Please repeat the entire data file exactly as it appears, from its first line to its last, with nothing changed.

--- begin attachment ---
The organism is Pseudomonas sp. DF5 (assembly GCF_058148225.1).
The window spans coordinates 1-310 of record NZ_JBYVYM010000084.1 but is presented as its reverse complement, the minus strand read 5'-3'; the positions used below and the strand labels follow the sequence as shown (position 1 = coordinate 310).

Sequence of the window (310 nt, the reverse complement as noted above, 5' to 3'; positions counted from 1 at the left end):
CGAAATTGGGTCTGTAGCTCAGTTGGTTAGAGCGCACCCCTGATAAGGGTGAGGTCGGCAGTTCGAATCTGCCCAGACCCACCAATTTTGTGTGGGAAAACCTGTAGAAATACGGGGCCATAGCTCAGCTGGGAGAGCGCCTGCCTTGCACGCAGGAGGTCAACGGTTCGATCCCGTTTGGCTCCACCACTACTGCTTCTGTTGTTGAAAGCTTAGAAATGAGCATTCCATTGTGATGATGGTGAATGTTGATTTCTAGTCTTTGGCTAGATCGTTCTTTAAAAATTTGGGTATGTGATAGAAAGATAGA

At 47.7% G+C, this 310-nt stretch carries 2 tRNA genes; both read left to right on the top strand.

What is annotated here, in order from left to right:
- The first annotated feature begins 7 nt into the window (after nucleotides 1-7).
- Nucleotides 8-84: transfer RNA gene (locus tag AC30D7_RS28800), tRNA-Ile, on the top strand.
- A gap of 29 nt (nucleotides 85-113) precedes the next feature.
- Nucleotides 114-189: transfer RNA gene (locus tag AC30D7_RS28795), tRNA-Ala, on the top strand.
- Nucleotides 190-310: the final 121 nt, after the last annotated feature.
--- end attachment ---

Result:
The organism is Pseudomonas sp. DF5 (assembly GCF_058148225.1).
The window spans coordinates 1-310 of record NZ_JBYVYM010000084.1 but is presented as its reverse complement, the minus strand read 5'-3'; the positions used below and the strand labels follow the sequence as shown (position 1 = coordinate 310).

Sequence of the window (310 nt, the reverse complement as noted above, 5' to 3'; positions counted from 1 at the left end):
CGAAATTGGGTCTGTAGCTCAGTTGGTTAGAGCGCACCCCTGATAAGGGTGAGGTCGGCAGTTCGAATCTGCCCAGACCCACCAATTTTGTGTGGGAAAACCTGTAGAAATACGGGGCCATAGCTCAGCTGGGAGAGCGCCTGCCTTGCACGCAGGAGGTCAACGGTTCGATCCCGTTTGGCTCCACCACTACTGCTTCTGTTGTTGAAAGCTTAGAAATGAGCATTCCATTGTGATGATGGTGAATGTTGATTTCTAGTCTTTGGCTAGATCGTTCTTTAAAAATTTGGGTATGTGATAGAAAGATAGA

At 47.7% G+C, this 310-nt stretch carries 2 tRNA genes; both read left to right on the top strand.

What is annotated here, in order from left to right:
- The first annotated feature begins 7 nt into the window (after nucleotides 1-7).
- Nucleotides 8-84: transfer RNA gene (locus tag AC30D7_RS28800), tRNA-Ile, on the top strand.
- A gap of 29 nt (nucleotides 85-113) precedes the next feature.
- Nucleotides 114-189: transfer RNA gene (locus tag AC30D7_RS28795), tRNA-Ala, on the top strand.
- Nucleotides 190-310: the final 121 nt, after the last annotated feature.